Californians for Equal Rights Foundation, in collaboration with the Pacific Legal Foundation, has successfully forced the California State Senate to significantly amend Assembly Bill 1604 so that the amended version complies with the State Constitution, and specifically the constitutional ban on racial preferences, according to Dr. Wenyuan Wu with CFER.
As a result of CFER’s dogged monitoring of AB 1604, the bill, also known as “California’s Upward Mobility Act of 2022” has been amended with portions that appear to lead to racial preferences and quotas being removed.
Wu had warned one legislative committee that if passed, the bill would violate the state constitutional ban on preferential treatment in public employment:
“AB 1604 proposes setting up annual goals and timetables for civil service positions ‘that include race, gender, LGBTQ, veteran status, or physical or mental disability as factors.’ In addition, AB 1604 stipulates that ‘all state boards and commissions consisting of one or more volunteer members have at least one board member or commissioner from an underrepresented community.’ This is tantamount to instituting racial preferences, thereby violating the state constitution, stoking racial divisions, and legalizing racial discrimination in public employment.”
The California Civil Rights Initiative, known as Proposition 209, protects all Californians from discrimination. Prop. 209, passed by voters 55% to 45% in 1996, said that the state cannot discriminate against or grant preferential treatment on the basis of race, sex, color, ethnicity, or national origin in the operation of public employment, public education, and public contracting.
Prop. 209 is based on the exact language of the 1964 U.S. Civil Right Act.
Yet the California Legislature has attempted to whittle away at Prop. 209’s protections since it was passed by voters.
“In California, workforce diversity for people of color in public employment has increased significantly and reflected changes in the working age population: the percentage of minority civil servants rose from 38% (70,000) in 1990 to over 58% (132,413) in 2020,” Wu told the committee. “Women make up about 46.5% of the civil workforce. In addition, the upward trend is not skewed by the unverified allegation of minorities’ occupying low-paying positions. In the Department of Motor vehicles, for instance, managerial positions are 29% black, 28% Hispanic, 2% Asian, and 33% white. AB 1604 is based on a misguided rationale of engineered disparities.”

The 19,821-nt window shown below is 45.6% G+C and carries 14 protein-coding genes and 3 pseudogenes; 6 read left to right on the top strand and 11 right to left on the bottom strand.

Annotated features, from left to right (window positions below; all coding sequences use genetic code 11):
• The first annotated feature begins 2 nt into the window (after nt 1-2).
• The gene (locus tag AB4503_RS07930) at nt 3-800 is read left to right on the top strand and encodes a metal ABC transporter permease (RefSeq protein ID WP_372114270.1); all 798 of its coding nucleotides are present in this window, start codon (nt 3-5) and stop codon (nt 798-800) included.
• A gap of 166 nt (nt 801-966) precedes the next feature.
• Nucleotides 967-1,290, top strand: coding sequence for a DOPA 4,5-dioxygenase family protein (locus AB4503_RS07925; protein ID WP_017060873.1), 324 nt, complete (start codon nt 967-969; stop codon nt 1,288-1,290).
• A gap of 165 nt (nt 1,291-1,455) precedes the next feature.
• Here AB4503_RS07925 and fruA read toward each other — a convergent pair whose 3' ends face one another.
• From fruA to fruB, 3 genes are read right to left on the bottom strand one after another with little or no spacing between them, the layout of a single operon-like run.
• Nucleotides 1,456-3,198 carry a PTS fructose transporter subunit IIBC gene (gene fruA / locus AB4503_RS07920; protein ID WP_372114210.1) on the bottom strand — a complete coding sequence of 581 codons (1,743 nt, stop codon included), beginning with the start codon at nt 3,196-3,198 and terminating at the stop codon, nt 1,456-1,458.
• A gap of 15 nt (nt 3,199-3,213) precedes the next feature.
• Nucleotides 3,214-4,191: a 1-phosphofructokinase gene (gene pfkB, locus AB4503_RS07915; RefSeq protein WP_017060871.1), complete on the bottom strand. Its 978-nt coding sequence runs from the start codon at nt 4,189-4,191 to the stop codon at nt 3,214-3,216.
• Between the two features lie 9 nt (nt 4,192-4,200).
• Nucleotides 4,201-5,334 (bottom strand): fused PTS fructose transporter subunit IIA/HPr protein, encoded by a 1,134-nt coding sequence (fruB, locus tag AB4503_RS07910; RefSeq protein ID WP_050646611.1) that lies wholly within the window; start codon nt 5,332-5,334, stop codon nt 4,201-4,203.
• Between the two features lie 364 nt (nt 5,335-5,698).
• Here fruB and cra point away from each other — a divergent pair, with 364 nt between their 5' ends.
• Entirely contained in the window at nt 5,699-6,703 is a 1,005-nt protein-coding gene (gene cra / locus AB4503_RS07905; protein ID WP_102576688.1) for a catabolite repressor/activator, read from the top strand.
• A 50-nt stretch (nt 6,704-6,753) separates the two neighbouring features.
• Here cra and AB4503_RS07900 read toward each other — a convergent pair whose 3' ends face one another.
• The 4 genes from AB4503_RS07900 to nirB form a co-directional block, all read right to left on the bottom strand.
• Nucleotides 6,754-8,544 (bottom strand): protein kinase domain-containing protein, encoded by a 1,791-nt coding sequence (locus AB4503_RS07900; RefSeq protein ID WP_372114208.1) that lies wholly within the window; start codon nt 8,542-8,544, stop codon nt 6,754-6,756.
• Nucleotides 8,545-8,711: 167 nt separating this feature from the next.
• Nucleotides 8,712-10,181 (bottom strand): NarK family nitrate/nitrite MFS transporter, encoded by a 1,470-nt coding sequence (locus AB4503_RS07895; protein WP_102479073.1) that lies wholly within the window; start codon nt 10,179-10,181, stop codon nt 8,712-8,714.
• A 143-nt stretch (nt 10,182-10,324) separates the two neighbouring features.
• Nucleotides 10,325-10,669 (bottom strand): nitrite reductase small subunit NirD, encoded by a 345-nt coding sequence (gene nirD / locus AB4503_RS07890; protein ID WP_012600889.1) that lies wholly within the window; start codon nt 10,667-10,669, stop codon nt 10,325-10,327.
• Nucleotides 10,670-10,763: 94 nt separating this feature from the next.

Wu notes that Gov. Gavin Newsom vetoed the bill’s precedent, AB 105 in October 2021, cautioning against its conflict with “existing constitutional requirements.”
“We are encouraged by this unexpected development, in lieu of a Democratic supermajority at the California State Legislature, as it demonstrates the success of CFER as a watchdog group that monitors state bills and other policy proposals pertaining to equality and merit,” CFER said in a statement. “State lawmakers acknowledged the merits of our argument and demanded the bill author make large concessions so that the finalized proposal aligns with the State Constitution. At the same time, AB 1604’s proponents included many powerful groups, such as the California Insurance Commission, Association of California State Employees, California Teachers Association, and Hewlett-Packard Company, the State Legislature has considered our well-grounded reasoning and warning that an unconstitutional bill would invite future legal challenges.”
It was only in 2020 that California voters defeated Proposition 16 which would have reversed equal rights and equal opportunities made possible by the California Civil Rights Initiative in Proposition 209, which protects all Californians from discrimination.
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